The Fifth Avenue Easter Day Parade is, of course, canceled this year in the wake of working from home and social isolation, but it is a tradition that spans centuries. Melissa Marra-Alvarez, co-curator of the FIT Museum’s upcoming exhibit, “Head to Toe,” noted the significance of the Easter bonnet in Western dress.
“Hats were an important fashion accessory throughout the 19th century,” Marra-Alvarez said, noting the Easter Day Parade started spontaneously in the 1870s as affluent parishioners left their Fifth Avenue churches in their finery. It quickly became an expression of sartorial prowess: “Old proverbs spoke of bad luck for anyone who did not have something new to wear for Easter,” Marra-Alvarez said.
An early iteration of the street-style flâneurs we see today, the parade evolved into a circus showcasing trends and recent purchases. “Extravagant millinery displays featuring flowers, feathers, and, at times, entire birds, became overt symbols of femininity and class status,” Marra-Alvarez said. “As traditional symbols of spring, flowers, birds and pastel colors are also tropes for the rebirth and renewal associated with Easter.”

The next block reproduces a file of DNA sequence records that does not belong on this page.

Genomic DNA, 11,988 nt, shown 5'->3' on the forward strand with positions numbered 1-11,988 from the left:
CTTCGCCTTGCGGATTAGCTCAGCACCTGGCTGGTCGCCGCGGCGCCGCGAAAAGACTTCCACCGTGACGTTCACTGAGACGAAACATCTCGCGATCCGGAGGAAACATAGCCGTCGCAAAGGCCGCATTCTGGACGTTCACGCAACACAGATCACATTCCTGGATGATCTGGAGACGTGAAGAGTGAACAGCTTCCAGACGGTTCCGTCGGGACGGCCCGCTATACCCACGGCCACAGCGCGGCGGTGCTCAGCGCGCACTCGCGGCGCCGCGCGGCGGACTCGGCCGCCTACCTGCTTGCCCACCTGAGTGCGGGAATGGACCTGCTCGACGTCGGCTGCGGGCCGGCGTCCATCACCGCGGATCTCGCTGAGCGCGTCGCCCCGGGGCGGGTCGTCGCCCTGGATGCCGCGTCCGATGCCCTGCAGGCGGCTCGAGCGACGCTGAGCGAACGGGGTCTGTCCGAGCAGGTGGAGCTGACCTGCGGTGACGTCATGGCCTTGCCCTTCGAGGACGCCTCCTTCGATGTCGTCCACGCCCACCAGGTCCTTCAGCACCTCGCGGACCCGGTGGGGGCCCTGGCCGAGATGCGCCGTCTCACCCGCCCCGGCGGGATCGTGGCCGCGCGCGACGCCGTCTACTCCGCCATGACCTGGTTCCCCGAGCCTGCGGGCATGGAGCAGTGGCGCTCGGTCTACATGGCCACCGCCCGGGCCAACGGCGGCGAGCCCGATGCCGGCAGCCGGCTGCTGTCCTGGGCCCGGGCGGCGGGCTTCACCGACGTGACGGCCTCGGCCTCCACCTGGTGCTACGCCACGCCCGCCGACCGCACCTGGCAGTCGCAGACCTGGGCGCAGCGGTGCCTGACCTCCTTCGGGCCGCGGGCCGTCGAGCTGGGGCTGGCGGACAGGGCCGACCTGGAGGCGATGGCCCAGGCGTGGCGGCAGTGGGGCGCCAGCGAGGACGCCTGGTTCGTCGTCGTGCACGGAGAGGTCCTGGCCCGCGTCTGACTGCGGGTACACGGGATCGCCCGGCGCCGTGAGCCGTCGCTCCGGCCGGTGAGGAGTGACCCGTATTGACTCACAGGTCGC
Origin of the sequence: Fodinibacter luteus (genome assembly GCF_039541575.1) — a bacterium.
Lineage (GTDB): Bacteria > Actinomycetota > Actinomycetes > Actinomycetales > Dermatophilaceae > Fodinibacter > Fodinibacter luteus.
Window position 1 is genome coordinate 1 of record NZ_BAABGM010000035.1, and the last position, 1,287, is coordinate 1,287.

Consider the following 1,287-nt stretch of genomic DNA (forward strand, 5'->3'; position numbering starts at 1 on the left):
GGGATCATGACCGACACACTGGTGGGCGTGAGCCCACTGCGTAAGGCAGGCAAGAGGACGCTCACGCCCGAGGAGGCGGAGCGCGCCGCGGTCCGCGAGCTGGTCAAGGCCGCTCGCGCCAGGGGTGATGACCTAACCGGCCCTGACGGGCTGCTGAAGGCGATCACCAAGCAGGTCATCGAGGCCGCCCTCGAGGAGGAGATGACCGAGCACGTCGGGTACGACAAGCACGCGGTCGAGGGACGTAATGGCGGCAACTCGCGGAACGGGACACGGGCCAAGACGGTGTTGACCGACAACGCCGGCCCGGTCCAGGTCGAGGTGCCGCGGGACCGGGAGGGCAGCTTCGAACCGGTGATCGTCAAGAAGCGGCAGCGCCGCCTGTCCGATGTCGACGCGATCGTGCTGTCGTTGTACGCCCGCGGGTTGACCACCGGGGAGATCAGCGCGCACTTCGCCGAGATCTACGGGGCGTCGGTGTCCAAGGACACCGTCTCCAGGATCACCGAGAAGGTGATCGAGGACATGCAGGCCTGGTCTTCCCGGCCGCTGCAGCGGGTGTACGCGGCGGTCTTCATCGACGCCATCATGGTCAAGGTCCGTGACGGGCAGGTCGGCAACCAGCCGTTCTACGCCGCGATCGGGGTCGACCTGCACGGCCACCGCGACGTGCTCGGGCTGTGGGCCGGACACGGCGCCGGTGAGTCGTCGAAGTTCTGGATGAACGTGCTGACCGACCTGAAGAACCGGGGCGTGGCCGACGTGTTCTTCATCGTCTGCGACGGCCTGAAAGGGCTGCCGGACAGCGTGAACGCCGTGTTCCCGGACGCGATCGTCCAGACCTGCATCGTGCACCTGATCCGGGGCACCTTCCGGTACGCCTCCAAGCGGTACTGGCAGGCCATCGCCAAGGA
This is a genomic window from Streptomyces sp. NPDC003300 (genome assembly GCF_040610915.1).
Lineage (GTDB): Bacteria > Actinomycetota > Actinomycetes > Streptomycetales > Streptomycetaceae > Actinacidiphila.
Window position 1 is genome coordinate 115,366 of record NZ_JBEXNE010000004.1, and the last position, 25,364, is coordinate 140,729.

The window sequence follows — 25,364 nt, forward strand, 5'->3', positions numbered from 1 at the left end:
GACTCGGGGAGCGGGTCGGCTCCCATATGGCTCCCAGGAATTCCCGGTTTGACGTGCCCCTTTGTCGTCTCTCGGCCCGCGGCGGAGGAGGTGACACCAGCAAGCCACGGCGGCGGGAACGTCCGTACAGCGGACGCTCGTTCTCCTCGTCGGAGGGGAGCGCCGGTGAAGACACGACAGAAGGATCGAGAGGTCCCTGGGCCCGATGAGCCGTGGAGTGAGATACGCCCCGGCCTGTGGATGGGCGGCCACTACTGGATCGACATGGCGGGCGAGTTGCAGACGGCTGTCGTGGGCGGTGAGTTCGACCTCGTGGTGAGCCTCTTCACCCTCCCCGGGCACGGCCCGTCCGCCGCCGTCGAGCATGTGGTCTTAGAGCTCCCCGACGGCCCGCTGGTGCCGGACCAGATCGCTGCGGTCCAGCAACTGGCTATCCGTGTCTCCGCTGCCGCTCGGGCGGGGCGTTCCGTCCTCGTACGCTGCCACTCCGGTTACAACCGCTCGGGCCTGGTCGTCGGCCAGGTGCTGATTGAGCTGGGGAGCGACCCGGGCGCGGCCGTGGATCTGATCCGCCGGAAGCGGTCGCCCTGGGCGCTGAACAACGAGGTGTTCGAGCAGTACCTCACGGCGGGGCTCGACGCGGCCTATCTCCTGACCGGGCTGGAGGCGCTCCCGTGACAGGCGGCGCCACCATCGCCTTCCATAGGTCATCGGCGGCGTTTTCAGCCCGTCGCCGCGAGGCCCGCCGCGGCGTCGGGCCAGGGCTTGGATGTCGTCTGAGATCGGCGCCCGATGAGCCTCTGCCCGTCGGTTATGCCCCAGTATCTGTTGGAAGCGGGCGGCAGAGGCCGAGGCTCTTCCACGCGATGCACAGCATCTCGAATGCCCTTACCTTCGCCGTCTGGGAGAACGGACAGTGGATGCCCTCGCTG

The beauty looks of the era also had to complement the aesthetics of the dress and, at times, physically support it. “This isn’t specific to an Easter bonnet, but in the early 1900s, women would often wear their hair piled high atop their head, often with pads of false hair hidden within, to support the enormous wide-brimmed hats,” Marra said.
Nowadays, hairstyles in lieu of traditional bonnets are more common for many, but Easter has become a day when people can flout their most outrageous creations. “The Easter Parade has become an extravagant display of fanciful hats, headpieces and hairstyles,” Marra-Alvarez said. “While it still is about dressing to impress, it’s very much about the headpieces and creativity!” Here, some fanciful creations from years past.